Cancer

Cancer

conditions cancer header

Cancer is the uncontrolled growth of abnormal cells in the body. Many cancers form solid tumors, though there are some exceptions (such as cancers of the blood). The common environmental and behavioral factors that may lead to cancer include: tobacco, diet and obesity, infections, radiation, lack of physical activity, and pollution in the environment. Heredity factors also increase the risk of some cancers.

Chemotherapy plays a major role in fighting the disease. But this treatment also affects normal, non-cancerous cells in your body. It causes a number of serious and unpleasant symptoms that include severe nausea, vomiting, fatigue, loss of appetite (anorexia) and depression.

Radiation Therapy is a localized treatment but can cause damage to the surrounding tissue near the cancer cells. This can result in pain as well as nutritional dysfunction, particularly when the gastrointestinal (GI) tract or central nervous system is irradiated. Often the side effects include nausea, headache, anorexia, dysphagia, malabsorption along with malnutrition. This can lead to dramatic weight loss, fatigue and insomnia. Many patients also suffer from anxiety and depression.

Cancer and Cannabis

NOTE FOR FIRST TIME READERS: Cannabinoids – such as THC, CBD – and terpenes are the main medically active components in cannabis (aka marijuana). For more information on these components, and much more about the plant, see our section on the Science of Cannabis.

There’s a wide range of benefits for cancer patients who use cannabis. In fact, it may even be more effective than other medications currently being used to treat the condition. It’s commonly acknowledged that medical marijuana helps to relieve nausea, vomiting and loss of appetite that can come from chemotherapy or radiation therapy. It has long been prescribed in the form of Marinol, the only federally approved form of THC. In addition, cannabis is used to treat the chronic pain or depression that may accompany cancer treatments. There is increasing amounts of evidence that suggest its use outweighs using prescription medication. And recent scientific research has found that cannabinoids can affect tumor growth as well.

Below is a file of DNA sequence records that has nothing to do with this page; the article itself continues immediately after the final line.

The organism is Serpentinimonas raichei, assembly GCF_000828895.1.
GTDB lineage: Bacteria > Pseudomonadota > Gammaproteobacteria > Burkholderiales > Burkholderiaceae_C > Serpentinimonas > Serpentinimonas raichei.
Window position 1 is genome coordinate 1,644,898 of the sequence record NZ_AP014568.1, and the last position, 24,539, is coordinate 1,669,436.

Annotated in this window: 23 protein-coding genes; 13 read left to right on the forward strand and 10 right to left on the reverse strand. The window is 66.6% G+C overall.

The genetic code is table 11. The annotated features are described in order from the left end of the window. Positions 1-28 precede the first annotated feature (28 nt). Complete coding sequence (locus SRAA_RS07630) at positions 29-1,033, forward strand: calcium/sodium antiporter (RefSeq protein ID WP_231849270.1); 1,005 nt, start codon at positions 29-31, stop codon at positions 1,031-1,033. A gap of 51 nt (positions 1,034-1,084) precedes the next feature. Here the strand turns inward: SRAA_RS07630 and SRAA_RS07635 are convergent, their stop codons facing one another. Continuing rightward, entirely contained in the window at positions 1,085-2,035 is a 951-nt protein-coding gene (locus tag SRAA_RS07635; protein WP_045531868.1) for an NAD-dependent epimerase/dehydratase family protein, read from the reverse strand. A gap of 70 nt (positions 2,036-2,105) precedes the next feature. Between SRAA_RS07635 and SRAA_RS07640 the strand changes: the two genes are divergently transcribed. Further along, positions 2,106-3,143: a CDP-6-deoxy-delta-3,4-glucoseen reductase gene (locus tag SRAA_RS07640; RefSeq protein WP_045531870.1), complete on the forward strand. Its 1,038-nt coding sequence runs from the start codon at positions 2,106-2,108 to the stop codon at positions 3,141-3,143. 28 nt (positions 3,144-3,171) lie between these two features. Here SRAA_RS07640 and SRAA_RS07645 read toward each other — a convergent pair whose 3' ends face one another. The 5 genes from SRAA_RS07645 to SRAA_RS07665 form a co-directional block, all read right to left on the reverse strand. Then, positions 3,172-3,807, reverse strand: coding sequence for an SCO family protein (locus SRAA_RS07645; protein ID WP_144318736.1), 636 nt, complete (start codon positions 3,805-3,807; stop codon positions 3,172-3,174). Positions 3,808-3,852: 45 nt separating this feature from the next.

Older studies on using cannabis for treating nausea and vomiting in cancer patients found it to be equally effective, if not better than the conventional medications available at the time. Currently, there are new, non-cannabis based medications that are very effective for these symptoms but some patients don’t respond to them or cannot tolerate (or afford) these pharmaceuticals. For these patients, medical cannabis is a viable alternative.

There are years of research showing that cannabis works well as a painkiller without the serious side effects of conventional painkillers. For those with advanced cancer suffering from severe pain, cannabis works synergistically in combination with opioid painkillers. This allows patients to reduce the amount of medication they take, which in turn lowers the risk of taking higher doses of opioids. Using cannabis in this way decreases pain while limiting the problems like nausea or loss of appetite as well as the risks of accidentally overdosing.